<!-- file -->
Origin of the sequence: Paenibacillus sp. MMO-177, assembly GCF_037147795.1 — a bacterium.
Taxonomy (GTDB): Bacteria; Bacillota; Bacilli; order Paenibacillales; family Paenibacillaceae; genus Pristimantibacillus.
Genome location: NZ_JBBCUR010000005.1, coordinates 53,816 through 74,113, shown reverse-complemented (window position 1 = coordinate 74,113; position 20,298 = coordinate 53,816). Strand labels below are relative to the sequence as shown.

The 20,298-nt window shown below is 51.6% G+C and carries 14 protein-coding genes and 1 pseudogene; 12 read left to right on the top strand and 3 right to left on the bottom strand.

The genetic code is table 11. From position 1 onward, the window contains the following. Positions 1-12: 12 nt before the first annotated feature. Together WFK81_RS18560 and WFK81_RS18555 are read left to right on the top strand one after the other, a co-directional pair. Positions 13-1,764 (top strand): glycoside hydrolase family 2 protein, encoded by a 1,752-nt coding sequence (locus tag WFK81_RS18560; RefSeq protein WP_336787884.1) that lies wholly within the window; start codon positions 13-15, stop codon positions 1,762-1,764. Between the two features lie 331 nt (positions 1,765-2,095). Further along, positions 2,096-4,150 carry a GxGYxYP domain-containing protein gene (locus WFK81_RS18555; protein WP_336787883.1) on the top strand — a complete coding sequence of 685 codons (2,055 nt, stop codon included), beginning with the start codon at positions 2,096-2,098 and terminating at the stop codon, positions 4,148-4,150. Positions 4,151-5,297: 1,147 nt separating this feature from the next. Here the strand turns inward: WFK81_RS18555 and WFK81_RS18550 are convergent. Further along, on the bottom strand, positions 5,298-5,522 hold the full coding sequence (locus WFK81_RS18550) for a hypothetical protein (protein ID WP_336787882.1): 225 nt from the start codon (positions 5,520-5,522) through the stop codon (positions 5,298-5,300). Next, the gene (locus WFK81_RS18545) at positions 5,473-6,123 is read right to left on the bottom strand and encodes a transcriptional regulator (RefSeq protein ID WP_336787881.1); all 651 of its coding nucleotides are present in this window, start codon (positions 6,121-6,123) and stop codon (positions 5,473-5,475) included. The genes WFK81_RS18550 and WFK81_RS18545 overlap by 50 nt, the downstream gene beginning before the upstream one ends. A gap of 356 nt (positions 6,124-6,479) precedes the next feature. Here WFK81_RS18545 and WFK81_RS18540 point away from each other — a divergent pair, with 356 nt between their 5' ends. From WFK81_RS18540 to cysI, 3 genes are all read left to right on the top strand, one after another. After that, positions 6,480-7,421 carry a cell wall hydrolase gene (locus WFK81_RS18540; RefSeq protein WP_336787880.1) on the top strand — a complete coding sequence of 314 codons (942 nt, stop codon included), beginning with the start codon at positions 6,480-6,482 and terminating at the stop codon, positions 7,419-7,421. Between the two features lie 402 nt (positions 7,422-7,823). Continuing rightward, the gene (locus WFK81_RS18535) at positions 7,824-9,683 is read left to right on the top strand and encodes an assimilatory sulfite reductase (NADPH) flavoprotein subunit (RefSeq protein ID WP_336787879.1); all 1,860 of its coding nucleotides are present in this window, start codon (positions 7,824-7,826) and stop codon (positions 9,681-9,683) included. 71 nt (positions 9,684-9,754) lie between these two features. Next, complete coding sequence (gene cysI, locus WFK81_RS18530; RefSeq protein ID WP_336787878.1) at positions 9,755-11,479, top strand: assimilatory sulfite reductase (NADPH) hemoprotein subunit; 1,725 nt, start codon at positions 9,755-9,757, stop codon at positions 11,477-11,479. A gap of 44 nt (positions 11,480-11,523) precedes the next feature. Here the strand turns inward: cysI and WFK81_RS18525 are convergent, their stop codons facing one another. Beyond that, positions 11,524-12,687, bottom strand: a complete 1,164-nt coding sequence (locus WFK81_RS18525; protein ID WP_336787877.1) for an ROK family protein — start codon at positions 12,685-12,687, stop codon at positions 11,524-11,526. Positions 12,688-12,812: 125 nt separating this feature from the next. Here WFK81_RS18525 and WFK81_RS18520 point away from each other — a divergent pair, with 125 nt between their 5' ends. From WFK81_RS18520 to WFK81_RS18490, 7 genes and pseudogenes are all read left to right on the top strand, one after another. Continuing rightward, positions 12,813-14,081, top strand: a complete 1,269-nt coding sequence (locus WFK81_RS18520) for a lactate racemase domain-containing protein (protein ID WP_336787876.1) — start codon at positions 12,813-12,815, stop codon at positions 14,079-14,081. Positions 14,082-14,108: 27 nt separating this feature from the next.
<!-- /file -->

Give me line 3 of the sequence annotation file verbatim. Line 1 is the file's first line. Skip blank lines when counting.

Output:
Genome location: NZ_JBBCUR010000005.1, coordinates 53,816 through 74,113, shown reverse-complemented (window position 1 = coordinate 74,113; position 20,298 = coordinate 53,816). Strand labels below are relative to the sequence as shown.